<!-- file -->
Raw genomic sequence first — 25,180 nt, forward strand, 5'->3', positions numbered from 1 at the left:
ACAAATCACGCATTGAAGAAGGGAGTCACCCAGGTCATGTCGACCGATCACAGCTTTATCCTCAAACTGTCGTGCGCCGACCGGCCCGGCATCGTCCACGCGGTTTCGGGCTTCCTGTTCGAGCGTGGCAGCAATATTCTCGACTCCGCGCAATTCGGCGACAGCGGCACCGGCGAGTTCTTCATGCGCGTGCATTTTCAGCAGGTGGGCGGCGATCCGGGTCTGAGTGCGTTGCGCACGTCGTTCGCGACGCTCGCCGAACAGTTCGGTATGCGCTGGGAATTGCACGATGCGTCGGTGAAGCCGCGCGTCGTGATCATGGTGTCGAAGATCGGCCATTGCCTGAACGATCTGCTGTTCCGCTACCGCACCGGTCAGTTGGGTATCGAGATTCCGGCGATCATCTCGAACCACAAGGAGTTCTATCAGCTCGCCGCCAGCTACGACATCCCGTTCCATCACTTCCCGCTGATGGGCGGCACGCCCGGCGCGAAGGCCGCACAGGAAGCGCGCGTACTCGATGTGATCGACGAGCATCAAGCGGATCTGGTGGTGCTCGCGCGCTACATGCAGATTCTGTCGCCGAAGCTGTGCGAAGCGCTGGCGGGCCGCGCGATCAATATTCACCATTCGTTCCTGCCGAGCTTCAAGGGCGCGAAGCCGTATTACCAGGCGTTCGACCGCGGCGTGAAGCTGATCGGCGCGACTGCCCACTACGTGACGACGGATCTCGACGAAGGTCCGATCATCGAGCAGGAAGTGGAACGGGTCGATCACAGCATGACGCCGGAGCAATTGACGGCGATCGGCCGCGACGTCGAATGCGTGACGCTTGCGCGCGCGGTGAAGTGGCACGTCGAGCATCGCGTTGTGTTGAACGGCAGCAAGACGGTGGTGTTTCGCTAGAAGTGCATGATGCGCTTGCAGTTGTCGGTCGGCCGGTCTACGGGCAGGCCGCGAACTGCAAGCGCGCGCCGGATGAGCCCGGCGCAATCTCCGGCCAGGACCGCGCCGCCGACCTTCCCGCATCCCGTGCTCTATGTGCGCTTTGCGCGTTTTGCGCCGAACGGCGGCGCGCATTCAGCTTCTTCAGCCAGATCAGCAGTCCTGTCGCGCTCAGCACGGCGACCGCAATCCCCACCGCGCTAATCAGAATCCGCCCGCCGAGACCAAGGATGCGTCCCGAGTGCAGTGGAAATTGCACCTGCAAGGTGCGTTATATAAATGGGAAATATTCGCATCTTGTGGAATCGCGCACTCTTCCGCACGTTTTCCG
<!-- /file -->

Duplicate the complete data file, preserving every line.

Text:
Raw genomic sequence first — 25,180 nt, forward strand, 5'->3', positions numbered from 1 at the left:
ACAAATCACGCATTGAAGAAGGGAGTCACCCAGGTCATGTCGACCGATCACAGCTTTATCCTCAAACTGTCGTGCGCCGACCGGCCCGGCATCGTCCACGCGGTTTCGGGCTTCCTGTTCGAGCGTGGCAGCAATATTCTCGACTCCGCGCAATTCGGCGACAGCGGCACCGGCGAGTTCTTCATGCGCGTGCATTTTCAGCAGGTGGGCGGCGATCCGGGTCTGAGTGCGTTGCGCACGTCGTTCGCGACGCTCGCCGAACAGTTCGGTATGCGCTGGGAATTGCACGATGCGTCGGTGAAGCCGCGCGTCGTGATCATGGTGTCGAAGATCGGCCATTGCCTGAACGATCTGCTGTTCCGCTACCGCACCGGTCAGTTGGGTATCGAGATTCCGGCGATCATCTCGAACCACAAGGAGTTCTATCAGCTCGCCGCCAGCTACGACATCCCGTTCCATCACTTCCCGCTGATGGGCGGCACGCCCGGCGCGAAGGCCGCACAGGAAGCGCGCGTACTCGATGTGATCGACGAGCATCAAGCGGATCTGGTGGTGCTCGCGCGCTACATGCAGATTCTGTCGCCGAAGCTGTGCGAAGCGCTGGCGGGCCGCGCGATCAATATTCACCATTCGTTCCTGCCGAGCTTCAAGGGCGCGAAGCCGTATTACCAGGCGTTCGACCGCGGCGTGAAGCTGATCGGCGCGACTGCCCACTACGTGACGACGGATCTCGACGAAGGTCCGATCATCGAGCAGGAAGTGGAACGGGTCGATCACAGCATGACGCCGGAGCAATTGACGGCGATCGGCCGCGACGTCGAATGCGTGACGCTTGCGCGCGCGGTGAAGTGGCACGTCGAGCATCGCGTTGTGTTGAACGGCAGCAAGACGGTGGTGTTTCGCTAGAAGTGCATGATGCGCTTGCAGTTGTCGGTCGGCCGGTCTACGGGCAGGCCGCGAACTGCAAGCGCGCGCCGGATGAGCCCGGCGCAATCTCCGGCCAGGACCGCGCCGCCGACCTTCCCGCATCCCGTGCTCTATGTGCGCTTTGCGCGTTTTGCGCCGAACGGCGGCGCGCATTCAGCTTCTTCAGCCAGATCAGCAGTCCTGTCGCGCTCAGCACGGCGACCGCAATCCCCACCGCGCTAATCAGAATCCGCCCGCCGAGACCAAGGATGCGTCCCGAGTGCAGTGGAAATTGCACCTGCAAGGTGCGTTATATAAATGGGAAATATTCGCATCTTGTGGAATCGCGCACTCTTCCGCACGTTTTCCG